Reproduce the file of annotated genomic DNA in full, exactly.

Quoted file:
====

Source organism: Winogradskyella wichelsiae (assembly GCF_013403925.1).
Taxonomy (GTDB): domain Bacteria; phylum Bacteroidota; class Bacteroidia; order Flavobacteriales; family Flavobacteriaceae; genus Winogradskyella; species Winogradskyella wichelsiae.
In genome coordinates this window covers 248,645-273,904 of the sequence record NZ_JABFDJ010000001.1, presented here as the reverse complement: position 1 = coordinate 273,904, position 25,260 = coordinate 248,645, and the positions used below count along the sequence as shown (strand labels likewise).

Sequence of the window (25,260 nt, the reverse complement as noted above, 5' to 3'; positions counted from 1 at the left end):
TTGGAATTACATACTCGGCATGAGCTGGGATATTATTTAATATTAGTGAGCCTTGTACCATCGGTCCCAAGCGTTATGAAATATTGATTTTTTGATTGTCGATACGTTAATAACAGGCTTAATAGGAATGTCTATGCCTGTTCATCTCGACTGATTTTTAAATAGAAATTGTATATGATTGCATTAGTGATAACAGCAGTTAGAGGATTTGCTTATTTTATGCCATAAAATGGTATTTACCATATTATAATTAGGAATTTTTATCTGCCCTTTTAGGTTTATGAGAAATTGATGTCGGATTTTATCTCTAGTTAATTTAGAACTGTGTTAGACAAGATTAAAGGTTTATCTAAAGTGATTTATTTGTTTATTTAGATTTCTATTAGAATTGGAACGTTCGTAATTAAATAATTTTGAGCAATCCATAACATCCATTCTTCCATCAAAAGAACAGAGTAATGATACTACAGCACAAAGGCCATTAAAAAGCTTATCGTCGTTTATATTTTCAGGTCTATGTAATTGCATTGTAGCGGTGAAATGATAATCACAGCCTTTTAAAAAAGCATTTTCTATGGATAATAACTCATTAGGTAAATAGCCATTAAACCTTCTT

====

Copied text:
Source organism: Winogradskyella wichelsiae (assembly GCF_013403925.1).
Taxonomy (GTDB): domain Bacteria; phylum Bacteroidota; class Bacteroidia; order Flavobacteriales; family Flavobacteriaceae; genus Winogradskyella; species Winogradskyella wichelsiae.
In genome coordinates this window covers 248,645-273,904 of the sequence record NZ_JABFDJ010000001.1, presented here as the reverse complement: position 1 = coordinate 273,904, position 25,260 = coordinate 248,645, and the positions used below count along the sequence as shown (strand labels likewise).

Sequence of the window (25,260 nt, the reverse complement as noted above, 5' to 3'; positions counted from 1 at the left end):
TTGGAATTACATACTCGGCATGAGCTGGGATATTATTTAATATTAGTGAGCCTTGTACCATCGGTCCCAAGCGTTATGAAATATTGATTTTTTGATTGTCGATACGTTAATAACAGGCTTAATAGGAATGTCTATGCCTGTTCATCTCGACTGATTTTTAAATAGAAATTGTATATGATTGCATTAGTGATAACAGCAGTTAGAGGATTTGCTTATTTTATGCCATAAAATGGTATTTACCATATTATAATTAGGAATTTTTATCTGCCCTTTTAGGTTTATGAGAAATTGATGTCGGATTTTATCTCTAGTTAATTTAGAACTGTGTTAGACAAGATTAAAGGTTTATCTAAAGTGATTTATTTGTTTATTTAGATTTCTATTAGAATTGGAACGTTCGTAATTAAATAATTTTGAGCAATCCATAACATCCATTCTTCCATCAAAAGAACAGAGTAATGATACTACAGCACAAAGGCCATTAAAAAGCTTATCGTCGTTTATATTTTCAGGTCTATGTAATTGCATTGTAGCGGTGAAATGATAATCACAGCCTTTTAAAAAAGCATTTTCTATGGATAATAACTCATTAGGTAAATAGCCATTAAACCTTCTT